If you are experiencing problems downloading PDF or HTML fulltext, our helpdesk recommend clearing your browser cache and trying again. If you need help in clearing your cache, please click here . Still need help? Email firstname.lastname@example.org
Each year, worldwide, large numbers of wild animals are taken to rehabilitation centres for treatment, care and release. Although analysis of intake records may provide valuable insight into the threats and impacts to wildlife, there are few such published reports. Four years of intake
records from a large urban rehabilitation centre in South Africa were examined for trends. Animal intake rate was high (2,701 [± 94] per annum). Most of the intake (90%) was birds, with few mammals (8%) and reptiles (2%), and most of these were of locally common species (eg doves, pigeons).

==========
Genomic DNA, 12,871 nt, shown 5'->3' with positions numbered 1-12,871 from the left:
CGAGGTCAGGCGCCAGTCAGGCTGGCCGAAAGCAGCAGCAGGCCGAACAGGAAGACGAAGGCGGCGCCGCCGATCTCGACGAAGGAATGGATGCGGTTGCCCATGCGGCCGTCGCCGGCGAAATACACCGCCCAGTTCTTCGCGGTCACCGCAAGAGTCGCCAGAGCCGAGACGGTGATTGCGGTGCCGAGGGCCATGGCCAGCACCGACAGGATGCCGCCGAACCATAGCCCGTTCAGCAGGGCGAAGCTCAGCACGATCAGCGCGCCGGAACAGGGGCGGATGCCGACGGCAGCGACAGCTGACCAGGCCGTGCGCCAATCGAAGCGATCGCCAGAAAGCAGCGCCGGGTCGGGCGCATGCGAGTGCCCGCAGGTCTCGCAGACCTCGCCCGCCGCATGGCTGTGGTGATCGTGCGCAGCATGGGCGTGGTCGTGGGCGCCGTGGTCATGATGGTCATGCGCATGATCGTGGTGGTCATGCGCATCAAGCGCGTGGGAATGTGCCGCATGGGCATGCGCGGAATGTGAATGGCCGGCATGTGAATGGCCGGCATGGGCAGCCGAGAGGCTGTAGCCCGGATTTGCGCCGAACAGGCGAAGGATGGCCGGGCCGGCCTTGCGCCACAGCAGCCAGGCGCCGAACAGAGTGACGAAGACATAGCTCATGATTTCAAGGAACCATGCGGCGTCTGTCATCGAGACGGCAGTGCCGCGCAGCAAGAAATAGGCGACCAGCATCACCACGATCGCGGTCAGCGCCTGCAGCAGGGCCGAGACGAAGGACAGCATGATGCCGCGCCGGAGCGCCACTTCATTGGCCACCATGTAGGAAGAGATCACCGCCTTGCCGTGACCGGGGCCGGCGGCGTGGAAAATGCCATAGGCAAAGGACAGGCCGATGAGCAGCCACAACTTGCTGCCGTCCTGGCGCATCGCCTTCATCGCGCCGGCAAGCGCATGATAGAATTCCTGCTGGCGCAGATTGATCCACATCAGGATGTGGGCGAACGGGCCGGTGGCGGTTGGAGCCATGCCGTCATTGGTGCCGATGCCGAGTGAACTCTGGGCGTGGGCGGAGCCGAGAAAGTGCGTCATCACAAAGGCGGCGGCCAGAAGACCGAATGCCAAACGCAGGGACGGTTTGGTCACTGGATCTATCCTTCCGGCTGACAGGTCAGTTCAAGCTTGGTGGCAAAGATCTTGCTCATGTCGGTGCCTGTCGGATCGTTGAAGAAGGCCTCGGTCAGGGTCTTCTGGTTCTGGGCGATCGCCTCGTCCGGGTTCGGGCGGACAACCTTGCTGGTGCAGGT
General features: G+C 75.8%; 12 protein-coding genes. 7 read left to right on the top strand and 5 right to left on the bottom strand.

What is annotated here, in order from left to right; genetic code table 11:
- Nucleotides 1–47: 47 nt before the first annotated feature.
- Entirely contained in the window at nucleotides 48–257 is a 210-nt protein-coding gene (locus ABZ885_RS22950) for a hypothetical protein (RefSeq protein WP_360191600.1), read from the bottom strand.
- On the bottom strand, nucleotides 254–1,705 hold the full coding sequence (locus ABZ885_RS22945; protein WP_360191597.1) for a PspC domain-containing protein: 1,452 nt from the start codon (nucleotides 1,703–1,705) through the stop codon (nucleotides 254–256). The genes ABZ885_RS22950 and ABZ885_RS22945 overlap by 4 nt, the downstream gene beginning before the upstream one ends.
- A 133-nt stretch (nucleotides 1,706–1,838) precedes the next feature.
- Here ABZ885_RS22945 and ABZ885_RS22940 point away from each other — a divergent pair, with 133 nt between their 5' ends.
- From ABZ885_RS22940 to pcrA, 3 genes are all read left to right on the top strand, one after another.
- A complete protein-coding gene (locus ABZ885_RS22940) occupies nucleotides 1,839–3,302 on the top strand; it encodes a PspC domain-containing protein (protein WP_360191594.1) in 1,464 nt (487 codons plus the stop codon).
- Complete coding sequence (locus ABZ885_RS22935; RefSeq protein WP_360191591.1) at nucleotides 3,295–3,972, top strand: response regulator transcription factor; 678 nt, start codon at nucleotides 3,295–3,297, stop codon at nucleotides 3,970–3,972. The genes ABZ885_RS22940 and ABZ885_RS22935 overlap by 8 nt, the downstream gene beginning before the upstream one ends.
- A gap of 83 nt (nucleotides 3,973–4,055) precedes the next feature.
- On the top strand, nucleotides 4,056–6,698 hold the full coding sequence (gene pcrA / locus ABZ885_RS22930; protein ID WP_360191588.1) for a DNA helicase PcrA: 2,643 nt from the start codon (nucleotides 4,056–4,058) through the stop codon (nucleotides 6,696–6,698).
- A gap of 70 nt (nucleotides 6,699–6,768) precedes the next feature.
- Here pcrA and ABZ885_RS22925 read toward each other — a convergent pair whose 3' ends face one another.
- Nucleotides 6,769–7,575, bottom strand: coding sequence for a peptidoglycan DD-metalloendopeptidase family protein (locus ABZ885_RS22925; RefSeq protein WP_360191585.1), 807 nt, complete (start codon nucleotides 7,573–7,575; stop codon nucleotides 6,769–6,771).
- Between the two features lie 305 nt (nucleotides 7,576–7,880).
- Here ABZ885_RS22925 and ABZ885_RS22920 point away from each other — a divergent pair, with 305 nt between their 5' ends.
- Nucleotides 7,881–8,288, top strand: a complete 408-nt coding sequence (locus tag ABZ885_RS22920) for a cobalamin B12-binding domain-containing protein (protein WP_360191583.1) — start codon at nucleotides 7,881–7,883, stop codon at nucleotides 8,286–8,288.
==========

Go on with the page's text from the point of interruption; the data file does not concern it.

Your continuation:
This reflects the findings of other studies, namely that species living in close association with humans are the most frequently admitted to rehabilitation centres. In total, most of the animals admitted (43%) were juveniles, which were assumed to be abandoned or orphaned. The implications
of then rehabilitating these juveniles, which were largely uninjured, are three-fold: should humans be interfering with nature if the cause was not human-related, can each juvenile (especially in these large numbers) be adequately prepared to survive and thrive when released into the wild,
and is there space in the environment for them, without causing harm to others already in the environment. This study suggests that the large numbers of animals currently being admitted to the centre may be reduced, possibly through increased public education; in particular to leave uninjured
juveniles in the wild. Furthermore, improvements in the centre's recording system may allow for use in funding requests and various research opportunities.